Brighton has one of the ‘healthiest high streets’ in the UK

Churchill Square, Brighton
Churchill Square, Brighton

New research has revealed Brighton is in the top ten for the ‘healthiest high streets’ in the country.

The Royal Society for Public Health (RSPH) published a league table ranking 70 of Britain’s towns and cities by the impact of their high streets on the public’s health and wellbeing.

Positive influences included pubs and bars, dentists, opticians, libraries, leisure centres, museums and galleries, pharmacies, coffee shops and vape shops.

But points were deducted for betting shops, payday lenders, fast food outlets, off licences, tanning salons and empty shops.

Related stories: Habitat returns to Brighton – and launches unique collection with local artists

Sale of Evans Cycles to Sports Direct will result in hundreds of job losses

Shoppers in North Laine

Shoppers in North Laine

The rankings, based on the prevalence of different types of businesses found in the towns’ main retail areas, see Brighton and nearby Eastbourne make the healthy high street list, at number seven and eight on the list respectively.

The top ‘healthy’ high streets were Edinburgh, Canterbury and Taunton.

Grimbsy, Walsall and Blackpool came out as the ‘unhealthiest’ high streets.

Revealing the research today (November 2) RSPH said the average life expectancy for people living in areas with the top 10 healthiest high streets is two and a half years longer than for those in the 10 unhealthiest ranked areas.

Shirley Cramer, chief executive of the RSPH, said: “While the face of the British high street continues to change, the environmental and economic factors that influence inequalities in health outcomes across the country remain stubbornly intractable. Our Health on the High Street rankings illustrate how unhealthy businesses concentrate in areas which already experience higher levels of deprivation, obesity and lower life expectancy. Reshaping these high streets to be more health-promoting could serve as a tool to help redress this imbalance.”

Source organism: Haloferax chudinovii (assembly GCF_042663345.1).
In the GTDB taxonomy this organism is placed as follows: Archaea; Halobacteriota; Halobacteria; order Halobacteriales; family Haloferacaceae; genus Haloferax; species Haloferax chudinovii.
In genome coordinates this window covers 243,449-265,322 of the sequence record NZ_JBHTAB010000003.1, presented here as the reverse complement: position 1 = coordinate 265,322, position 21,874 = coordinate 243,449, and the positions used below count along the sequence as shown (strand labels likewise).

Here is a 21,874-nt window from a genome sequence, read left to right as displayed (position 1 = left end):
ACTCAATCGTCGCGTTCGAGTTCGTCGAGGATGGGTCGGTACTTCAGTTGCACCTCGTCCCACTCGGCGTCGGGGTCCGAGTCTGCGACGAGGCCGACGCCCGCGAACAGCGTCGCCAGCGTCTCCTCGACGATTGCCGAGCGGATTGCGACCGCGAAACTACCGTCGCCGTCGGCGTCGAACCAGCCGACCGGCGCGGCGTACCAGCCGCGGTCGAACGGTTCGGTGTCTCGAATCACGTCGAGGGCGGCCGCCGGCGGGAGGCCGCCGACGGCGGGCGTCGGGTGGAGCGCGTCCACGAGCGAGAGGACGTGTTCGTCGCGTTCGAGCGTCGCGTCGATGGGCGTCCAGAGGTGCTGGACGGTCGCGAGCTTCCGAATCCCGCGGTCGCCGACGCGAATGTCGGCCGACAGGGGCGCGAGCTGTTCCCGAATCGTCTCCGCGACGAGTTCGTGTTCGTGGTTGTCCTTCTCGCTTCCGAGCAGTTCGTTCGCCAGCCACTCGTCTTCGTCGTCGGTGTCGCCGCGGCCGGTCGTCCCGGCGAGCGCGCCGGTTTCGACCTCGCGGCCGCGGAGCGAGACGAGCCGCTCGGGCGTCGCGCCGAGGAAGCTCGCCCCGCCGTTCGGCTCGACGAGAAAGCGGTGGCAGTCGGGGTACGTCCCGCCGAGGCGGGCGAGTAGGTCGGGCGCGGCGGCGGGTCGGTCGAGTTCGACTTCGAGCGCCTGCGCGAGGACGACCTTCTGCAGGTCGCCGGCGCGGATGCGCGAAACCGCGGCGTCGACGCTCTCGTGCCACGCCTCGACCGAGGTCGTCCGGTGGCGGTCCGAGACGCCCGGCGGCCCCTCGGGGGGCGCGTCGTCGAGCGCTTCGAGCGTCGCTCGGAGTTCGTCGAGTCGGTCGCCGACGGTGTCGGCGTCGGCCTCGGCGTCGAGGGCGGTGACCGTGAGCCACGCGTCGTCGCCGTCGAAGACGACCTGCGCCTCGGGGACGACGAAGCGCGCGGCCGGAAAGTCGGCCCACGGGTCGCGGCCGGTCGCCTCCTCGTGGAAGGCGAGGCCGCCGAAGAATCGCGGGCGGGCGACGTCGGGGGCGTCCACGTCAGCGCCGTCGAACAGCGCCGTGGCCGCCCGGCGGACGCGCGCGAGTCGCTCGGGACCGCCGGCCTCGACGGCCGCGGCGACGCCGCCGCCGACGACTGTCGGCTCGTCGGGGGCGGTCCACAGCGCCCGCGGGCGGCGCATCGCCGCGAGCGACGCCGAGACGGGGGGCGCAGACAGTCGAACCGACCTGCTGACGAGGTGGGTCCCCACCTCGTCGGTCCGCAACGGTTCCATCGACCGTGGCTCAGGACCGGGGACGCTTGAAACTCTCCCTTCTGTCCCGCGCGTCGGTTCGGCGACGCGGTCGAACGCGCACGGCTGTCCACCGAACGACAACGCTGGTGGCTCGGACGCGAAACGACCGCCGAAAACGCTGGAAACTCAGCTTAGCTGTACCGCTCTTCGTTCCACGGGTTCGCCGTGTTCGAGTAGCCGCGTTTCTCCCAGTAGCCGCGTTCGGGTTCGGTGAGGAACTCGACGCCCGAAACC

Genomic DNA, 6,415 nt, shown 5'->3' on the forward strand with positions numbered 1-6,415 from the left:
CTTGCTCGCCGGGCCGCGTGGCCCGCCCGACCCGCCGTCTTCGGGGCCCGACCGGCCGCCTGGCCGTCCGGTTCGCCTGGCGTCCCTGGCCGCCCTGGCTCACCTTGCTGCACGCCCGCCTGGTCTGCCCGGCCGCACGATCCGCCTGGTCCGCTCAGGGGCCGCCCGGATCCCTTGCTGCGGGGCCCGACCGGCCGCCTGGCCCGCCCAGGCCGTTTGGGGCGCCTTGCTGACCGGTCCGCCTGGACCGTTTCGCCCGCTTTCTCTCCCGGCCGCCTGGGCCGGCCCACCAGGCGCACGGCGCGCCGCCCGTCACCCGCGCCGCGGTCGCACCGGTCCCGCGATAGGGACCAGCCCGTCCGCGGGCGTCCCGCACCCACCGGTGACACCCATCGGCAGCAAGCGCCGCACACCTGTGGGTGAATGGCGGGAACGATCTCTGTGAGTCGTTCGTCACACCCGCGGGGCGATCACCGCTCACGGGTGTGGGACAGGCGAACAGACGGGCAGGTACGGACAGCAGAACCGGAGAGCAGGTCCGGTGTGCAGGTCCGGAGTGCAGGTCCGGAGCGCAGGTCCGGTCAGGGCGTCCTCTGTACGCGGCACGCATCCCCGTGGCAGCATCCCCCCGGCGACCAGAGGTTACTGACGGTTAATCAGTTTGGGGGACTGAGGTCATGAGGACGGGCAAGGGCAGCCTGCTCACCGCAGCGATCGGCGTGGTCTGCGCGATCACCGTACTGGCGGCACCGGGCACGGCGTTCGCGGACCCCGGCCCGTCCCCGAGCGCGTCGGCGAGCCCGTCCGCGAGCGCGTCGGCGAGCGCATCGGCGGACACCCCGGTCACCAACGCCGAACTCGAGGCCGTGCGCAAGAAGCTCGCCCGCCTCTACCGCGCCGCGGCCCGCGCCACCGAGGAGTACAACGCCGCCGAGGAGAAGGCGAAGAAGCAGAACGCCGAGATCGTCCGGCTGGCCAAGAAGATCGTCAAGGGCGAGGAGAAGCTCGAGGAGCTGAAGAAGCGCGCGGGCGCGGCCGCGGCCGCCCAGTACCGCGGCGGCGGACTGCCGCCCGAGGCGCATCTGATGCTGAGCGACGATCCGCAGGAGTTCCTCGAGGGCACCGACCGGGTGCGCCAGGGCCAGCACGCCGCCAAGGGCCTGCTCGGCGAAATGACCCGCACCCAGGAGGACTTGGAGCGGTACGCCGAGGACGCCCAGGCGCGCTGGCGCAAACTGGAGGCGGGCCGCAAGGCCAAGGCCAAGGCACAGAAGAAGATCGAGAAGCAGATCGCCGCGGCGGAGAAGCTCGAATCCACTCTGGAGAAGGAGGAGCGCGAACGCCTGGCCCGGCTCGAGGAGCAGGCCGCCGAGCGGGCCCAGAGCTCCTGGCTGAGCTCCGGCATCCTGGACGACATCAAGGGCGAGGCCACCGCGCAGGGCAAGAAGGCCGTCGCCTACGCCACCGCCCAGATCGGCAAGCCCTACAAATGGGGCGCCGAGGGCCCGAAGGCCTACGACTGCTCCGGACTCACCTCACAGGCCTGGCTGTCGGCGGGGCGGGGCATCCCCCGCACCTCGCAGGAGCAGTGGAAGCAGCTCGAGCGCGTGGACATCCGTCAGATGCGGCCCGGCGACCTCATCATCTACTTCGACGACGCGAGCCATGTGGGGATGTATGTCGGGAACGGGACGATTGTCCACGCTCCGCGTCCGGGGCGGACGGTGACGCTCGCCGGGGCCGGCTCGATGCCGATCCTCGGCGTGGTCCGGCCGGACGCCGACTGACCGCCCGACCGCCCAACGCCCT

The report said changes to British high streets that have influenced the rankings include:

- A growth in the number of fast food shops by 4,000 between 2014 and 2017, especially in the most deprived areas, which now have five times more fast food shops than the most affluent areas;

- The number of vape shops has doubled from 1,000 to 2,000 in the past three years;

- The high street vacancy rate has increased from below seven per cent in 2007 to 11 per cent in 2017.

The league table features in the new RSPH report, Health on the High Street: Running on empty, which follows on from the announcement by the Chancellor of the Exchequer of a package of measures designed to reinvigorate the nation’s High Streets.

Ms Cramer said: “While we broadly welcome the package of measures announced by the Chancellor of the Exchequer this week, we are concerned that they do not go far enough. Local authorities, who are well placed to make changes, are currently operating with one hand tied behind their backs due to ongoing funding cuts, particularly in some of the more deprived areas that feature prominently in these rankings. Many local authorities are doing good work with the resources they have, but they need to be backed, both financially and with enhanced powers, by central Government if they are to succeed in reshaping high streets for the better.

“The announcement of business rates relief in the budget will be a boost for smaller independent businesses; however, there was no consideration of the unfair advantage online businesses enjoy over the high street, through what is nowadays an outdated means of calculating business rates, based on physical premises alone. Our latest report highlights the impact of online retail, including concerns that this may be one of the factors behind the growth and clustering of empty shops and the devastating impact this has on community wellbeing. We would have preferred to see an overhaul of the business rates system, to ensure there is a level playing field between those ‘real world’ retailers which have a high street presence and provide an important service to support their local communities, and online retailers.”

The public survey was conducted by Populus on behalf of RSPH in May 2018.

The rankings exclude London high streets, which have a separate list.

The top 10 “unhealthiest” British high streets were ranked as:

1. Grimsby

2. Walsall

3. Blackpool

4. Stoke-On-Trent

5. Sunderland

6. Northampton

7. Bolton

8. Wolverhampton

9. Huddersfield

10. Bradford

The top 10 “healthiest” British high streets were ranked as:

1. Edinburgh

2. Canterbury

3. Taunton

4. Shrewsbury

5. Cheltenham

6. York

7. Brighton & Hove

8. Eastbourne

9. Exeter

10. Cambridge

To find out more, visit: